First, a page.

After reading the interesting post on good enough parenting by Ms Melancholy I began to think about what it also means to be (or to feel one is) a good enough person. This is a particularly relevant question for the long-term sick or disabled, those who for one reason or another can’t assess this in terms of measurable achievement in the world. I suppose that anyone who does assess themselves in those terms is already not feeling good enough, and it should go without saying that every person, by virtue of being just that – a human being – has intrinsic worth. But everyone has their own unique identity and it’s good to consider what it is that makes us who we are, to name those things that you would never put on a CV.
At the moment, having a gap year, I have no paid work, no small children to look after, no particular status in the world and I don’t even sing in the local choral society any more. I remember Ms Pants (miss her, where’s she got to?) saying triumphantly in one of her posts that she was at that point in her life virtually untrackable - unmeasurable by Government standards, and this made me smile. She was talking about consumerism versus real quality of life, the former being one way that we can buy into ersatz rather than authentic identity.
My life is closer to the rhythm of my cat than to most people I know, unless they are very young or very old. I wake, do the things that are necessary to keep me nourished, clean and rested, keep in touch with friends and I write. The writing is one of the things that name me, and I’m not talking about fame. I have had only bits and pieces published and hope for the strength to do much more, but whether or not that happens it is, as they say, what I am for – this, and the teaching of it.
Feeling one is a good enough person, though, comes out of a sense of identity and this is hard to pin down, like a fragrance with its green or floral overtones, its musky bass notes, that has not yet been given a brand name. I never suffered, as so many other women I knew seemed to after becoming a mother, from loss of identity. If anything, that became stronger, though it wasn’t to do with being a mother, close as I felt to my children. It was just a sense of being there, walking the pavements with my two flat feet, having arrived and taken possession of myself. This, in spite of the fact that I was ill and becoming iller than I thought possible. Everything I wished for was part of the essence. Sometimes all I could do was sing and invent things, tell stories about the people that passed by the living room window, make stuffed animals talk and sweets come out of their mouths. It came from who I was, the person who liked to make things up - from that, and perhaps the unwillingness to accept things just as they are. I have never believed in just this physical, tangible layer of life. I am a believer in magical dimensions that live beneath the surface, behind the visible world, and that is also part of the essence. It has got me through days when all I can do is lie and look at strips of sky through wooden slats. Escape strategy perhaps, but also a sense of being connected to things; power and presence in a clear, starry night.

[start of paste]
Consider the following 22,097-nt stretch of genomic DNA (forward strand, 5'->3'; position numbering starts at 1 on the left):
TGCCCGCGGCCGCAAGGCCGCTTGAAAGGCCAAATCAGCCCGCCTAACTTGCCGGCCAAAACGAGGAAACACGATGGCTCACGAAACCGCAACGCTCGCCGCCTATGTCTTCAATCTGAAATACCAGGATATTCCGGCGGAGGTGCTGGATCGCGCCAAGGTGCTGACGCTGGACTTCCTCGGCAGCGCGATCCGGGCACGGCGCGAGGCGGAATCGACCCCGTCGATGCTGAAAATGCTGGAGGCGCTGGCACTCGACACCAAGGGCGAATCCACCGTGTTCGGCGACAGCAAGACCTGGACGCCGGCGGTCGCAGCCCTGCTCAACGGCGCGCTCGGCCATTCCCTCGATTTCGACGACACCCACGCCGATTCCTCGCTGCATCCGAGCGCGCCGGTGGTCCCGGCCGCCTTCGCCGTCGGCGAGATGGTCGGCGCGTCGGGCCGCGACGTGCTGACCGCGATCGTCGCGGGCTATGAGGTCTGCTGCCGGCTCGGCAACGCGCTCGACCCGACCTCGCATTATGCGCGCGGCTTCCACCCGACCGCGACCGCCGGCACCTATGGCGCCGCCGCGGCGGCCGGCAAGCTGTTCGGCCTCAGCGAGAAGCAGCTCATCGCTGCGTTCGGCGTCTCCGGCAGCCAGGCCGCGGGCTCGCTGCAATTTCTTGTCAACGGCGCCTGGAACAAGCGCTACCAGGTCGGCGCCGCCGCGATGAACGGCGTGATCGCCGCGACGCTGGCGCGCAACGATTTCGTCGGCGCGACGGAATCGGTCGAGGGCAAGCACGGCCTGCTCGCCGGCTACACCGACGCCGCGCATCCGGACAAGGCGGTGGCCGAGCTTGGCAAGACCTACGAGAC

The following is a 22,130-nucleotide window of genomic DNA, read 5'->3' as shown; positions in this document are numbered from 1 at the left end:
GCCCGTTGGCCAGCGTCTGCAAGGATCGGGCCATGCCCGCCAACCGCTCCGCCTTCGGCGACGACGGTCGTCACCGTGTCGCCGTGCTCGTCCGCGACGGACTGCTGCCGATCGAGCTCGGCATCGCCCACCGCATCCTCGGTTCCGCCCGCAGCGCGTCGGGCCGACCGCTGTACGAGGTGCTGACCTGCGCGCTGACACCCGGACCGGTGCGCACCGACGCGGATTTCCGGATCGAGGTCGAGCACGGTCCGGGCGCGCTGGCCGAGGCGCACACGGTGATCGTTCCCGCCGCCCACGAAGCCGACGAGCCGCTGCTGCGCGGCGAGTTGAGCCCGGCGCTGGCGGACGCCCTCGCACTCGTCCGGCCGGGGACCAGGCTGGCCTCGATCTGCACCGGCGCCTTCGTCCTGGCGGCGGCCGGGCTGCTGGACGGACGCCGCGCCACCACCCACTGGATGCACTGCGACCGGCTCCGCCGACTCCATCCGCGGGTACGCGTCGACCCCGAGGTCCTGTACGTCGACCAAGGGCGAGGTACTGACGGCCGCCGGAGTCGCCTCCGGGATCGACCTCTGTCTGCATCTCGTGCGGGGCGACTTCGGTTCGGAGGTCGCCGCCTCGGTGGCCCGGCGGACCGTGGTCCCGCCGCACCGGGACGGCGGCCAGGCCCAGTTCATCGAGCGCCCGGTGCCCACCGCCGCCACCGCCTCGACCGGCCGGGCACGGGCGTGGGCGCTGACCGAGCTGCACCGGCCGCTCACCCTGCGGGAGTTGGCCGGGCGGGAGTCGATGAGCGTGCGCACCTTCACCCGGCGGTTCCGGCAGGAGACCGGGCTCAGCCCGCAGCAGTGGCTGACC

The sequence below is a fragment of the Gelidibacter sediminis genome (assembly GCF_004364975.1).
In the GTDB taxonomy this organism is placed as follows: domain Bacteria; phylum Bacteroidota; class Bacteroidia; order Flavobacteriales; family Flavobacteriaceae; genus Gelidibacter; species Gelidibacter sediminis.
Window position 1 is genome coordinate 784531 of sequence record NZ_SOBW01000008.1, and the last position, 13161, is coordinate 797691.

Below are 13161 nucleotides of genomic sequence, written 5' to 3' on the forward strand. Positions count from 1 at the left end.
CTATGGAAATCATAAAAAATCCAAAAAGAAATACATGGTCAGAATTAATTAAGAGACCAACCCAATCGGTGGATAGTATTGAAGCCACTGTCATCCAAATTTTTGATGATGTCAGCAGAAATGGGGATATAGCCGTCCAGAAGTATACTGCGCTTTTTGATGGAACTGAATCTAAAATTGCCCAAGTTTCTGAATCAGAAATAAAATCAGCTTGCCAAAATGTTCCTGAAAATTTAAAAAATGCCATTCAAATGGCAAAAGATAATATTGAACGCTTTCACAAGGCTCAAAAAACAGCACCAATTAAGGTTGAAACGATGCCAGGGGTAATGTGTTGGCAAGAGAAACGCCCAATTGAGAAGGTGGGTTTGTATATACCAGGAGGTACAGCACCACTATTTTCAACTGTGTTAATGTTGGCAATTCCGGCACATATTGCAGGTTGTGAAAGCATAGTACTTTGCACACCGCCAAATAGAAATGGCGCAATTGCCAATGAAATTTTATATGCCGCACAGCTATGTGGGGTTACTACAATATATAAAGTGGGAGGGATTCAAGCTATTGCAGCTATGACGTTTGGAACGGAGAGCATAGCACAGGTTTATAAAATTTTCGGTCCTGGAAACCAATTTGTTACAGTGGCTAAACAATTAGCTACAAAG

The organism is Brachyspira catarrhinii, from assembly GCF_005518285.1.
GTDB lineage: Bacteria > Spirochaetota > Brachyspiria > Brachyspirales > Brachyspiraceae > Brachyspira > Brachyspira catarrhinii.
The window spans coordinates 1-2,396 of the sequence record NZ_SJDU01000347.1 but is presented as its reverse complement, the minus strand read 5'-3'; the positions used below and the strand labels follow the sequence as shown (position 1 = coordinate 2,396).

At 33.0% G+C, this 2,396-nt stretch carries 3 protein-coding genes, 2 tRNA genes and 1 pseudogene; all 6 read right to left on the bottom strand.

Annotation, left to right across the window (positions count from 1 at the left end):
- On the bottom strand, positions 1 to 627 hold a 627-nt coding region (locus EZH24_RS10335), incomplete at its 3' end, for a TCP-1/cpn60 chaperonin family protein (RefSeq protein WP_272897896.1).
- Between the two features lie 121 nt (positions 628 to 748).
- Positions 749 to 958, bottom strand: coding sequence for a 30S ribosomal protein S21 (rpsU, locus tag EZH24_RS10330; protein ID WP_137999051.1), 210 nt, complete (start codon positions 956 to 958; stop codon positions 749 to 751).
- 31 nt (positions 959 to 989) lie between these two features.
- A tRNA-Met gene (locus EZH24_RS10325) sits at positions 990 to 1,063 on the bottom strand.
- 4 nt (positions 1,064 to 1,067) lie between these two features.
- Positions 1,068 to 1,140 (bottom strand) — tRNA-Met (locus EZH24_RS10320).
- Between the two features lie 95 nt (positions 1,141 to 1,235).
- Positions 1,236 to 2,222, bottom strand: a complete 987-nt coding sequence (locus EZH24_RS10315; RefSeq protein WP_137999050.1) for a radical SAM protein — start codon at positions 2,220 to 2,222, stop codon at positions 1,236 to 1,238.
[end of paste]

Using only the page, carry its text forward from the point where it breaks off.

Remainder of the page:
I’m not unusual in these things, and that’s not the point. And life may be easy or hard, humdrum or glamorous, and that’s not the point. The point is that those things that name a person, the substance of who they are, are most likely also to be the things that make them good enough.